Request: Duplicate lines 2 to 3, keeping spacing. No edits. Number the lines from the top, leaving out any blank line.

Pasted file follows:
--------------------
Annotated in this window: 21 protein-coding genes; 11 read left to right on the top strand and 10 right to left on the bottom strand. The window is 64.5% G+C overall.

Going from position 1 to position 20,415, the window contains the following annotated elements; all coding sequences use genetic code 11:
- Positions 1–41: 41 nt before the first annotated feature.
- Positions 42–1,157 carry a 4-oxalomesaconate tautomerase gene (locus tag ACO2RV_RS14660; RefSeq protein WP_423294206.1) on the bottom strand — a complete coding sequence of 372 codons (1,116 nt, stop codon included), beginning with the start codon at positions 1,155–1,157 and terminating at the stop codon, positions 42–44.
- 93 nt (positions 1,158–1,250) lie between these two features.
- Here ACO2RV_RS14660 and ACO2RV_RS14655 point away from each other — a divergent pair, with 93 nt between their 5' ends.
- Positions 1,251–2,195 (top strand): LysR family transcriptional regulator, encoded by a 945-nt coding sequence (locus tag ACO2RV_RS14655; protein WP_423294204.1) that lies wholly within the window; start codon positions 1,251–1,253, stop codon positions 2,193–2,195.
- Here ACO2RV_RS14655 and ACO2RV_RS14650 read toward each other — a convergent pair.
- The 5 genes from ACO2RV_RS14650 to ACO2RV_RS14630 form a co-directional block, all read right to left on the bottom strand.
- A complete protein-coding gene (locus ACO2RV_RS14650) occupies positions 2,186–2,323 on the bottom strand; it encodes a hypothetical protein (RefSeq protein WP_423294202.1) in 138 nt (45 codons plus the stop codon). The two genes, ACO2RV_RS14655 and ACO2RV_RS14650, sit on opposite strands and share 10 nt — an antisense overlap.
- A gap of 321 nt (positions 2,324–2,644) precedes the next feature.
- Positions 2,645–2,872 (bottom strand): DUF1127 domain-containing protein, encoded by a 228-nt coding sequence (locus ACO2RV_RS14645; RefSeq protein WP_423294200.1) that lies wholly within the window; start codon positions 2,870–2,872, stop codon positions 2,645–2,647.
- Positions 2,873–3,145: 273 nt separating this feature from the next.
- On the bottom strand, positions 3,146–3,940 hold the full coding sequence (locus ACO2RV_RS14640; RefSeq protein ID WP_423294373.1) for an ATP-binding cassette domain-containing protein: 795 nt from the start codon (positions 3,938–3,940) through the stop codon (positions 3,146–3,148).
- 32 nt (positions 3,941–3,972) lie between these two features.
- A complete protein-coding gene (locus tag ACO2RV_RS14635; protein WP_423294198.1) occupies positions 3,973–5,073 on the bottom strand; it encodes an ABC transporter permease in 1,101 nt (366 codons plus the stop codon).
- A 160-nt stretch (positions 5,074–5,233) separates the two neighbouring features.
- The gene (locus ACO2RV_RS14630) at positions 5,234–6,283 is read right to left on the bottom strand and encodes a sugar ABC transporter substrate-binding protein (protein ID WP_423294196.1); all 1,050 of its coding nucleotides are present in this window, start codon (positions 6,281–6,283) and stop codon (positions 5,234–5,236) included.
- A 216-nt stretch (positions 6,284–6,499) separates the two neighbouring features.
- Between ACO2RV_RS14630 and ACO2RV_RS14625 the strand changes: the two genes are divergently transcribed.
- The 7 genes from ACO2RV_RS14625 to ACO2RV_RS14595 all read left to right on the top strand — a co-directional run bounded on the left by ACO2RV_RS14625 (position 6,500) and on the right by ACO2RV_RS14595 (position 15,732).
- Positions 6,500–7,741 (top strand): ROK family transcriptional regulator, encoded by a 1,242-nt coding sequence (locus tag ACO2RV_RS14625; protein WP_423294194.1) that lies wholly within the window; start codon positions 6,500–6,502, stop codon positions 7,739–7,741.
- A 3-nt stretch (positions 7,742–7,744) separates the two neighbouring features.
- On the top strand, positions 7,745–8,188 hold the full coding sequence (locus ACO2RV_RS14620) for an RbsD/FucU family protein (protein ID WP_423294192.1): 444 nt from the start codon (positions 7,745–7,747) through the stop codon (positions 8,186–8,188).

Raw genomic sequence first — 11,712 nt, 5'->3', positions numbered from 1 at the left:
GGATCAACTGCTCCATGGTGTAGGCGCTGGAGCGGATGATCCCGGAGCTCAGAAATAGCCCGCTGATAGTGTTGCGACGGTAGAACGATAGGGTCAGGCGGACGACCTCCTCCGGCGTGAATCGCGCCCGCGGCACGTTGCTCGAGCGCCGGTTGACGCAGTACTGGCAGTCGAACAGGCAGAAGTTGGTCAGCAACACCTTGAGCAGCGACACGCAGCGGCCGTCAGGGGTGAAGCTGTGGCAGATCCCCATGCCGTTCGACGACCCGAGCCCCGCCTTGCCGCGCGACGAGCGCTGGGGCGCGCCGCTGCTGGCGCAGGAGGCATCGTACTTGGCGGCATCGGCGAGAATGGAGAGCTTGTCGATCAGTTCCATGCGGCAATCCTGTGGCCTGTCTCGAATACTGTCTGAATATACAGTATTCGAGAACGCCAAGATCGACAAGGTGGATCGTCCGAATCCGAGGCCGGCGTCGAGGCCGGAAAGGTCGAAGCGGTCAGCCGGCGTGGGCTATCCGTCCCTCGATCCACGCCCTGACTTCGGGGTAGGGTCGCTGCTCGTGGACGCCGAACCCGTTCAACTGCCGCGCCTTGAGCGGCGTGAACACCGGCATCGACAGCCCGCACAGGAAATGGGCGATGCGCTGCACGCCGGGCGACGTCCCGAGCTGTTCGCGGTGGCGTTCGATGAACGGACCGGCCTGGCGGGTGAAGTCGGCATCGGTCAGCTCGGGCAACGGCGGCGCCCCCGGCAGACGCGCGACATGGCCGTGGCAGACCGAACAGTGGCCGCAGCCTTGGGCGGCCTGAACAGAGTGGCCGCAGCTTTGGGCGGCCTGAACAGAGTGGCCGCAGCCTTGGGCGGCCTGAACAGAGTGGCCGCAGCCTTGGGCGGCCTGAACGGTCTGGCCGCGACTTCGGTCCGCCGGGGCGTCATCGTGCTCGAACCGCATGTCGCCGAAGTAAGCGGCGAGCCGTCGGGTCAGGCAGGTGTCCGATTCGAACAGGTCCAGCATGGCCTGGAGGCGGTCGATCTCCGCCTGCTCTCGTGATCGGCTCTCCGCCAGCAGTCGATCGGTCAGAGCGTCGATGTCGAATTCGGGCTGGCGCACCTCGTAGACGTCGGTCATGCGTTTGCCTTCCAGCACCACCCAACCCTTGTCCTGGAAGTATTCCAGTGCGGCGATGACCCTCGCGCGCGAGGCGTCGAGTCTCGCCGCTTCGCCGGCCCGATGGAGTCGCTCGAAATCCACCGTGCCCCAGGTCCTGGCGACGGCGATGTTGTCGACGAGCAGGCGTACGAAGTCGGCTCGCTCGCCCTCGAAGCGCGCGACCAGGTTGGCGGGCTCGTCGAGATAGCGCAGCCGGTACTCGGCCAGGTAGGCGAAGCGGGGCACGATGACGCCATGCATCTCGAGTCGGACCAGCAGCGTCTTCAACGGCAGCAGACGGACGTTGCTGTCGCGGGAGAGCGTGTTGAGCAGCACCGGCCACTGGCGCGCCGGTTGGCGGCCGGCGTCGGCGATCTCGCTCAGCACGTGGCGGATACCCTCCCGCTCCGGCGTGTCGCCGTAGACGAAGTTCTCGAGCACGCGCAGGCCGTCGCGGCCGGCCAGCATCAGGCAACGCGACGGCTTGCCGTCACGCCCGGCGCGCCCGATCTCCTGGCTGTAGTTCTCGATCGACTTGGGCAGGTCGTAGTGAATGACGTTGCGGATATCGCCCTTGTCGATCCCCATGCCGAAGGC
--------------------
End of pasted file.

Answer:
Going from position 1 to position 20,415, the window contains the following annotated elements; all coding sequences use genetic code 11:
- Positions 1–41: 41 nt before the first annotated feature.